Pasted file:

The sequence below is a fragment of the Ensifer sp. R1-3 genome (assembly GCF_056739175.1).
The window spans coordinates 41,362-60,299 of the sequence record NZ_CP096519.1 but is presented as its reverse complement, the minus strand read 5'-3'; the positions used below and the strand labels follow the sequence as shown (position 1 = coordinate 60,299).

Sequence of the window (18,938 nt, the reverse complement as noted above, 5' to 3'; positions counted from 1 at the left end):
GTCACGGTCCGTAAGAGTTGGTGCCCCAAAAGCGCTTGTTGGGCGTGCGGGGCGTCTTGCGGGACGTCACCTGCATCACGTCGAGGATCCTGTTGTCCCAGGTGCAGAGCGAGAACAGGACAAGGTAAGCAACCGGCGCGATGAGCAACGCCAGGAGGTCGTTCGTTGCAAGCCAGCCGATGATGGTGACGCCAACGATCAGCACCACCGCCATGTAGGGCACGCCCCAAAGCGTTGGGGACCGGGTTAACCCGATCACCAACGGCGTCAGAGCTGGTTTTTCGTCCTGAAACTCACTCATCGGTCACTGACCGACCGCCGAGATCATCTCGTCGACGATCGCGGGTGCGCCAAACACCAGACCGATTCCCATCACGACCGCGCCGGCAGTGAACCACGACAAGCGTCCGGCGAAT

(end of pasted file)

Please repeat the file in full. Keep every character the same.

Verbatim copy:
The sequence below is a fragment of the Ensifer sp. R1-3 genome (assembly GCF_056739175.1).
The window spans coordinates 41,362-60,299 of the sequence record NZ_CP096519.1 but is presented as its reverse complement, the minus strand read 5'-3'; the positions used below and the strand labels follow the sequence as shown (position 1 = coordinate 60,299).

Sequence of the window (18,938 nt, the reverse complement as noted above, 5' to 3'; positions counted from 1 at the left end):
GTCACGGTCCGTAAGAGTTGGTGCCCCAAAAGCGCTTGTTGGGCGTGCGGGGCGTCTTGCGGGACGTCACCTGCATCACGTCGAGGATCCTGTTGTCCCAGGTGCAGAGCGAGAACAGGACAAGGTAAGCAACCGGCGCGATGAGCAACGCCAGGAGGTCGTTCGTTGCAAGCCAGCCGATGATGGTGACGCCAACGATCAGCACCACCGCCATGTAGGGCACGCCCCAAAGCGTTGGGGACCGGGTTAACCCGATCACCAACGGCGTCAGAGCTGGTTTTTCGTCCTGAAACTCACTCATCGGTCACTGACCGACCGCCGAGATCATCTCGTCGACGATCGCGGGTGCGCCAAACACCAGACCGATTCCCATCACGACCGCGCCGGCAGTGAACCACGACAAGCGTCCGGCGAAT